NEWS OF THE WEEK:

Call For Meat Ban in Sri Lanka, Berkeley Bans Fish Prizes & More, October 24 – 31, 2017

 By Leslie Goldberg

  Ad rejected by public bus system.

Ad rejected by public bus system.

ANTI ANIMAL TESTING ADS BANNED IN VIRGINIA

The White Coat Waste Project, a cost-cutting and animal rights group fighting against using animals in research, is suing a public bus system in Virginia for refusing to display advertisements against animal testing. A photo in the proposed ad shows dogs looking out from behind bars and demands that the “McGuire VA Medical Center: Stop Taxpayer-Funded Dog Experiments.” The medical center has conducted research into cardiac health in humans. Some of the tests are considered extremely painful to the dogs. The transit company says they don’t allow political ads on buses. (Richmond Times-Dispatch)

BAN MEAT IN SRI LANKA!

The heads of four Buddhist and animal rights groups in Sri Lanka are taking the first step towards converting Sri Lanka into a non-meat-eating society. They are asking for all people of Sri Lanka to refrain from eating meat on Mondays and all Buddhists to become vegetarian for the month of May. (Daily Mirror)

PROTECTING THE SMALLEST

The Berkeley City Council banned giving live fish as prizes at festivals, etc. this month.  Four other states have similar bans on fish. California already bans giving away rabbits and birds as prizes. An intern, Simone Stevens, who works for Councilman Kriss Worthington inspired the ban because she told the Daily Cal, “inexperienced vendors keep the fish in extremely unhealthy conditions.” (Daily Californian)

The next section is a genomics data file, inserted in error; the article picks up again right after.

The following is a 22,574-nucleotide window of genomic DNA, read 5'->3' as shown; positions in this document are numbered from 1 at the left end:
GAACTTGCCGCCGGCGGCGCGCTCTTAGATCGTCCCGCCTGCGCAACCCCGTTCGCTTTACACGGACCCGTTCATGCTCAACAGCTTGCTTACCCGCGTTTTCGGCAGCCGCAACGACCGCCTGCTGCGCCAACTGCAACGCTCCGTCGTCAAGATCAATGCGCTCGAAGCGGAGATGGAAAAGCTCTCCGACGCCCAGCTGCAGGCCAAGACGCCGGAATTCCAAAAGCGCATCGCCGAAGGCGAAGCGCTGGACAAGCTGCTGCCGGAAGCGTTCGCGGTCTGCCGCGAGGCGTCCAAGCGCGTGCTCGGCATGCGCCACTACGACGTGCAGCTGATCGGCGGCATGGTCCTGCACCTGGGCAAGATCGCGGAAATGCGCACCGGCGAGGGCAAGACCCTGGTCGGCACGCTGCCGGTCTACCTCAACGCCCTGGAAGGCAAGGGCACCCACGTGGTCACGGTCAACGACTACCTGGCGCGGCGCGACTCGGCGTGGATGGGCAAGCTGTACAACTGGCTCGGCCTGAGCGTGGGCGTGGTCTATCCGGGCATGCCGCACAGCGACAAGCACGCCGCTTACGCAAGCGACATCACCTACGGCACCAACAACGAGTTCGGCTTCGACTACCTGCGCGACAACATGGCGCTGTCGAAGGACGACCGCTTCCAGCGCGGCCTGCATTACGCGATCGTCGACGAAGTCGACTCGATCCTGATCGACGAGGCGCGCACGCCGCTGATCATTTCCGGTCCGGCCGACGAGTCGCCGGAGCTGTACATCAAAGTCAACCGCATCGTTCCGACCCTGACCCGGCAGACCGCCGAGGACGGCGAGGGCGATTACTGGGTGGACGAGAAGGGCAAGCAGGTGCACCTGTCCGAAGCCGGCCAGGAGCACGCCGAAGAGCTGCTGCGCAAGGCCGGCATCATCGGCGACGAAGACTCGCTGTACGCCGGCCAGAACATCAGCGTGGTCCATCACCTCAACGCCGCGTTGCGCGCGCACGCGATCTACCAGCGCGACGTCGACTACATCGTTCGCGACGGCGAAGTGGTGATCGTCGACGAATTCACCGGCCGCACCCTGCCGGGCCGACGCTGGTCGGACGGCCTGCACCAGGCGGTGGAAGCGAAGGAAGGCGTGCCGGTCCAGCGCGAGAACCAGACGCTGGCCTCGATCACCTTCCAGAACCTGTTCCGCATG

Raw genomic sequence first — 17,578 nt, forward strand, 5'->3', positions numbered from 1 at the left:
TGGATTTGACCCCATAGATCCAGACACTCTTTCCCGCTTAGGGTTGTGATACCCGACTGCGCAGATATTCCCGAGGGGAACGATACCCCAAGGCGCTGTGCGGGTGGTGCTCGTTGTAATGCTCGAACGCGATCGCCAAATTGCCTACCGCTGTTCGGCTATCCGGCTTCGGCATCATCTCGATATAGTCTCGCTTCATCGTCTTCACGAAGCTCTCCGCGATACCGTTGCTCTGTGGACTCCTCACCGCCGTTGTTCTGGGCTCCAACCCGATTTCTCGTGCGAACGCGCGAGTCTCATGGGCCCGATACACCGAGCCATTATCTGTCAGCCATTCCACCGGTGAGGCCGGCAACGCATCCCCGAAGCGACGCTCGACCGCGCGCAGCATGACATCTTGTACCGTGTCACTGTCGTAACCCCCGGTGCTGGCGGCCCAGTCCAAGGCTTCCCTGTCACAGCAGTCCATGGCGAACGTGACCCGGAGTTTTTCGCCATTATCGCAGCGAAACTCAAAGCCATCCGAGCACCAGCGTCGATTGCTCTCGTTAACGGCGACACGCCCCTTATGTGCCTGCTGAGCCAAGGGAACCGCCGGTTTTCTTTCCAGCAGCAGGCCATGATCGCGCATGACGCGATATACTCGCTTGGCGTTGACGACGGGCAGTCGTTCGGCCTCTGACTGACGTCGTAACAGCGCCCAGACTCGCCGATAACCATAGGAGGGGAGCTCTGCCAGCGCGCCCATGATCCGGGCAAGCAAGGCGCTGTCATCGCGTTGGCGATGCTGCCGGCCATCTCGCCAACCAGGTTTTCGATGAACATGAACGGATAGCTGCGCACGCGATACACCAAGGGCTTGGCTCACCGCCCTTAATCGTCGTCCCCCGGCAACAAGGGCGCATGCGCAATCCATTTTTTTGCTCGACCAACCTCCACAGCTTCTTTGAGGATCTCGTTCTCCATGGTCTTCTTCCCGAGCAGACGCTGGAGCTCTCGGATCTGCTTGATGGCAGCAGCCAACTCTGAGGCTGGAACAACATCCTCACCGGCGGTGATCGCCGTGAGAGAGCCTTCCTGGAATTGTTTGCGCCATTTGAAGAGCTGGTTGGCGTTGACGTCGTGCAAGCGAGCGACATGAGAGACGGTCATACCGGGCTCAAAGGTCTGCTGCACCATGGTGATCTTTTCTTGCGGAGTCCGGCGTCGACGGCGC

PROFESSIONAL DOGSLEDDING LOSING POPULARITY

The governing body of the Iditarod, the most famous dogsledding competition in the world, announced that four huskies had tested positive for a banned opioid painkiller. Since they were unable to determine who specifically dosed the dogs, the owner was not fined and he was allowed to keep his second place prize money of $59,000. According to the AP, dogsledding is losing popularity due to numerous dog deaths and pressure from animal rights groups. (ABC News)

PUSHING FOR LESS PROTECTION FOR ANIMALS USED IN LABS

The Association of American Medical Colleges and allied groups are pushing to “streamline” animal research. They issued a report this month which calls for “moving all oversight to a single, unnamed agency, conducting less frequent lab inspections and giving researchers greater say in creating new rules.”  Speaking out against such a move, HSUS spokesperson Kathleen Conlee said, “It’s clear this would negatively impact animal welfare.” (Science)